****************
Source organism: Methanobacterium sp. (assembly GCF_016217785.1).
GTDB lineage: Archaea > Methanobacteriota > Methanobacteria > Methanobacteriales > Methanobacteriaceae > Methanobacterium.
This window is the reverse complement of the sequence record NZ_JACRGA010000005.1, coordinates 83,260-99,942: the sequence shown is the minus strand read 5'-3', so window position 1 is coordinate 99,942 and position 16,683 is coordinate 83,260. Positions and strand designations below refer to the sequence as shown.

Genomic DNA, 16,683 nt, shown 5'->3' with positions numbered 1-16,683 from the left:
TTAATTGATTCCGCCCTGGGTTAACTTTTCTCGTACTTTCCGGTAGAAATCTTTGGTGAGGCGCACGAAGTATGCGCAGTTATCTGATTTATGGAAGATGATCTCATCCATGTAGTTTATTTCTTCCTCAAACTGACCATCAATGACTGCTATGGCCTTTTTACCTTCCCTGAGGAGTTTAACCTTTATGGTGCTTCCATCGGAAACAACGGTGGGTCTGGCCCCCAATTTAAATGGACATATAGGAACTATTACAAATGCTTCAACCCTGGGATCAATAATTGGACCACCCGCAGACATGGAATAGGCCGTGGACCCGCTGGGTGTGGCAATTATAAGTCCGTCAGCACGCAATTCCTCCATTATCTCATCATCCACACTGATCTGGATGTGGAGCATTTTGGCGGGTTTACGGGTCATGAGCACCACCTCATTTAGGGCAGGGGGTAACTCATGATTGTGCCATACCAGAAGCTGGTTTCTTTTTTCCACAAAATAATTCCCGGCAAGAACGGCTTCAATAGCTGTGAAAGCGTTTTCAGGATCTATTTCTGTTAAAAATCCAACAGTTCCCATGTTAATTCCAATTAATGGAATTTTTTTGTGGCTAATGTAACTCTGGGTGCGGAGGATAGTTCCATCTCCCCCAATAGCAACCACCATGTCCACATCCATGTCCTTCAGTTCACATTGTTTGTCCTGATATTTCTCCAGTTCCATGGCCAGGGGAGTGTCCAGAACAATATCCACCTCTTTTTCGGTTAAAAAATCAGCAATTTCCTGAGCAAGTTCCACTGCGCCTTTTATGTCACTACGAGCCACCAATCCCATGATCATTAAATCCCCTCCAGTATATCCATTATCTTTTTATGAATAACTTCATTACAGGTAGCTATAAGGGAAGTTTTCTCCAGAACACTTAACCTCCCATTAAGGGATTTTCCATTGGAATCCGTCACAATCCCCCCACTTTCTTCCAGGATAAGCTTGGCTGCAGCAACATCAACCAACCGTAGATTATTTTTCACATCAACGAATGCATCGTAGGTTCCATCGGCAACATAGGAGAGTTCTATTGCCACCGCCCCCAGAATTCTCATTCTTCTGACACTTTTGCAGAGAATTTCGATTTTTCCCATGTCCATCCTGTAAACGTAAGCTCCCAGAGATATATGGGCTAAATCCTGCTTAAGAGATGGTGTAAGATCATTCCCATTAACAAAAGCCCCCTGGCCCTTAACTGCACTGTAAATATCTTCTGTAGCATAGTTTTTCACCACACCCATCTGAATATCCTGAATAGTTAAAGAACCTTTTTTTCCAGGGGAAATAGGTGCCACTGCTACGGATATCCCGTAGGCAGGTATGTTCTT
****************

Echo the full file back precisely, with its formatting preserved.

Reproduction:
Source organism: Methanobacterium sp. (assembly GCF_016217785.1).
GTDB lineage: Archaea > Methanobacteriota > Methanobacteria > Methanobacteriales > Methanobacteriaceae > Methanobacterium.
This window is the reverse complement of the sequence record NZ_JACRGA010000005.1, coordinates 83,260-99,942: the sequence shown is the minus strand read 5'-3', so window position 1 is coordinate 99,942 and position 16,683 is coordinate 83,260. Positions and strand designations below refer to the sequence as shown.

Genomic DNA, 16,683 nt, shown 5'->3' with positions numbered 1-16,683 from the left:
TTAATTGATTCCGCCCTGGGTTAACTTTTCTCGTACTTTCCGGTAGAAATCTTTGGTGAGGCGCACGAAGTATGCGCAGTTATCTGATTTATGGAAGATGATCTCATCCATGTAGTTTATTTCTTCCTCAAACTGACCATCAATGACTGCTATGGCCTTTTTACCTTCCCTGAGGAGTTTAACCTTTATGGTGCTTCCATCGGAAACAACGGTGGGTCTGGCCCCCAATTTAAATGGACATATAGGAACTATTACAAATGCTTCAACCCTGGGATCAATAATTGGACCACCCGCAGACATGGAATAGGCCGTGGACCCGCTGGGTGTGGCAATTATAAGTCCGTCAGCACGCAATTCCTCCATTATCTCATCATCCACACTGATCTGGATGTGGAGCATTTTGGCGGGTTTACGGGTCATGAGCACCACCTCATTTAGGGCAGGGGGTAACTCATGATTGTGCCATACCAGAAGCTGGTTTCTTTTTTCCACAAAATAATTCCCGGCAAGAACGGCTTCAATAGCTGTGAAAGCGTTTTCAGGATCTATTTCTGTTAAAAATCCAACAGTTCCCATGTTAATTCCAATTAATGGAATTTTTTTGTGGCTAATGTAACTCTGGGTGCGGAGGATAGTTCCATCTCCCCCAATAGCAACCACCATGTCCACATCCATGTCCTTCAGTTCACATTGTTTGTCCTGATATTTCTCCAGTTCCATGGCCAGGGGAGTGTCCAGAACAATATCCACCTCTTTTTCGGTTAAAAAATCAGCAATTTCCTGAGCAAGTTCCACTGCGCCTTTTATGTCACTACGAGCCACCAATCCCATGATCATTAAATCCCCTCCAGTATATCCATTATCTTTTTATGAATAACTTCATTACAGGTAGCTATAAGGGAAGTTTTCTCCAGAACACTTAACCTCCCATTAAGGGATTTTCCATTGGAATCCGTCACAATCCCCCCACTTTCTTCCAGGATAAGCTTGGCTGCAGCAACATCAACCAACCGTAGATTATTTTTCACATCAACGAATGCATCGTAGGTTCCATCGGCAACATAGGAGAGTTCTATTGCCACCGCCCCCAGAATTCTCATTCTTCTGACACTTTTGCAGAGAATTTCGATTTTTCCCATGTCCATCCTGTAAACGTAAGCTCCCAGAGATATATGGGCTAAATCCTGCTTAAGAGATGGTGTAAGATCATTCCCATTAACAAAAGCCCCCTGGCCCTTAACTGCACTGTAAATATCTTCTGTAGCATAGTTTTTCACCACACCCATCTGAATATCCTGAATAGTTAAAGAACCTTTTTTTCCAGGGGAAATAGGTGCCACTGCTACGGATATCCCGTAGGCAGGTATGTTCTT